Central-bank gold selling 'limited' but holdings could be used as collateral: Standard Chartered
(Kitco News) It is unlikely central banks will start selling their gold holdings as many economies across the globe face a recession as they begin to reopen, according to Standard Chartered.
“Central-bank buying has slowed; we expect them to remain net buyers, despite isolated selling,” Standard Chartered precious-metals analyst Suki Cooper wrote in a note on Wednesday. “Central-bank buying has slowed since late last year and we expect it to fall this year to 360t, but remain elevated compared to historical levels.”
The official sector added 145 metric tons of gold to reserves in the first quarter of this year, which is up 34% on a quarterly basis but down 8% year-over-year, Cooper pointed out.
“The number of buyers declined in Q1: only six purchased at least 1t in Q1-2020 versus more than 10 in Q1-2019,” she wrote. “Russia announced it would discontinue domestic purchases from 1 April, having bought 28t in Q1-2020, compared to 55t in Q1-2019. But other central banks, such as Turkey, have accelerated purchases (Q1- 2020: 102.6t; Q1-2019: 40.5t).”
Despite overall lower purchasing rate, appetite to sell the existing gold holdings “remains limited,” Cooper added. “[This is] in line with historical trends such as Germany’s coin program or rebalancing due to an overallocation (Sri Lanka),” she said.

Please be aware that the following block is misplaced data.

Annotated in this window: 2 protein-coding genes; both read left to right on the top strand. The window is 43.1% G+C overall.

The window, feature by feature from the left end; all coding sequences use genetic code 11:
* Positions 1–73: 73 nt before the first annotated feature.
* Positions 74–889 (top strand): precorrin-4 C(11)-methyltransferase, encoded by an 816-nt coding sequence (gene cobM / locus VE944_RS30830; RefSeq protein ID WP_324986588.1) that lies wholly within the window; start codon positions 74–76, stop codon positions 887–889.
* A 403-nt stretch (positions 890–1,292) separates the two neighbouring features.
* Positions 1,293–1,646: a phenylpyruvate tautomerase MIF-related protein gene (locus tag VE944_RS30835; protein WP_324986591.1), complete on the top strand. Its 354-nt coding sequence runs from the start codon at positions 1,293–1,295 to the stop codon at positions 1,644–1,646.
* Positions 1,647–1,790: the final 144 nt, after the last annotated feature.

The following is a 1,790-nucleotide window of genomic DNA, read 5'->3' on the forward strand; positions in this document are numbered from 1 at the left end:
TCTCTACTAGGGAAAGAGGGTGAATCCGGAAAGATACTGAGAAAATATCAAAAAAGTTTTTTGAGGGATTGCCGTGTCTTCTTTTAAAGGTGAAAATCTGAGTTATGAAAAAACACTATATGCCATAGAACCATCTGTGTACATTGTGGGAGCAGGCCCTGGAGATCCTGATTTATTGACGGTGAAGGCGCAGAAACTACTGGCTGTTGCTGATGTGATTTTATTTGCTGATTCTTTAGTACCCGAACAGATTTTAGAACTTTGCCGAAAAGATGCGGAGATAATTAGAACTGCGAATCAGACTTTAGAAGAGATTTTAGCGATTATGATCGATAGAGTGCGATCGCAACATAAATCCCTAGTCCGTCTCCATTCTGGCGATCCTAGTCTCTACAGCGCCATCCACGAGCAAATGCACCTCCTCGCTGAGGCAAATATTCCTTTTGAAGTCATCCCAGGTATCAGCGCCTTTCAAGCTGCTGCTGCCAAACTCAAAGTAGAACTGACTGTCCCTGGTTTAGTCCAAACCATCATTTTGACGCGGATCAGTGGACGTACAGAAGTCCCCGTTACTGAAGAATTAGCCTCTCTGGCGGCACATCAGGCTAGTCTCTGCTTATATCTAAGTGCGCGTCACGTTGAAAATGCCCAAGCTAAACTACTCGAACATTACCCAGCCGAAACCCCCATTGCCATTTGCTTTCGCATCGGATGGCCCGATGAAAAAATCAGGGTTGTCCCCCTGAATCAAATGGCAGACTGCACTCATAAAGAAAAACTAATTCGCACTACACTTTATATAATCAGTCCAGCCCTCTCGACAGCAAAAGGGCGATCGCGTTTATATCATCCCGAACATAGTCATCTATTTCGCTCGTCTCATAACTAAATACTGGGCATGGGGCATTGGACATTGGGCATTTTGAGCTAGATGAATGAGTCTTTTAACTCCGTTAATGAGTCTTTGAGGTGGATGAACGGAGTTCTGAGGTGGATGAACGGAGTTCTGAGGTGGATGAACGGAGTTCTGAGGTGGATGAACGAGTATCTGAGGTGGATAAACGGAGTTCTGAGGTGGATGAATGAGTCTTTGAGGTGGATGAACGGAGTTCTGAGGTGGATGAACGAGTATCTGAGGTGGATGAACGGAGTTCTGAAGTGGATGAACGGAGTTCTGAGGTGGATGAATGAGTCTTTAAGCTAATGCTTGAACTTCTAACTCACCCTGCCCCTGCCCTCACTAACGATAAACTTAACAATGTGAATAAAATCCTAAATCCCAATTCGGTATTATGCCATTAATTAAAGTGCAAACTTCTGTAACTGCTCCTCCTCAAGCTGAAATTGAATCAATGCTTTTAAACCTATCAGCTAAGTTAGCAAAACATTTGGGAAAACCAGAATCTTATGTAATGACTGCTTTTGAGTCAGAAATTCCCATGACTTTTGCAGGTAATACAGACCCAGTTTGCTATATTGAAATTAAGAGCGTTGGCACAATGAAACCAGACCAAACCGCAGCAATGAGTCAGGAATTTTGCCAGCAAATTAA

What might happen going forward is some central banks using part of the gold holdings as collateral, Cooper noted.“Central banks have not necessarily sold their gold holdings during periods of distress, partially as the USD value of total gold reserves has not been high enough, but it could be used as collateral.”
In terms of gold-price direction, Cooper pointed to the precious metal’s rally stalling in the short-term, citing gold being stuck between optimism associated with lockdowns being lifted and unprecedented stimulus.
But despite this temporary pause, Cooper is keeping her positive bias in light of negative real yields, quantitative easing, fiscal stimulus and high recession risks.
“Gold has proven it can rally amid both a risk-on and a risk-off environment, but is currently caught between discussions of economies reopening and continuing weak data. Expectations of further stimulus keep gold in focus following the FOMC and ECB meetings last week, and the BOE meeting this week and U.S. non-farm payrolls data on 8 May,” Cooper explained.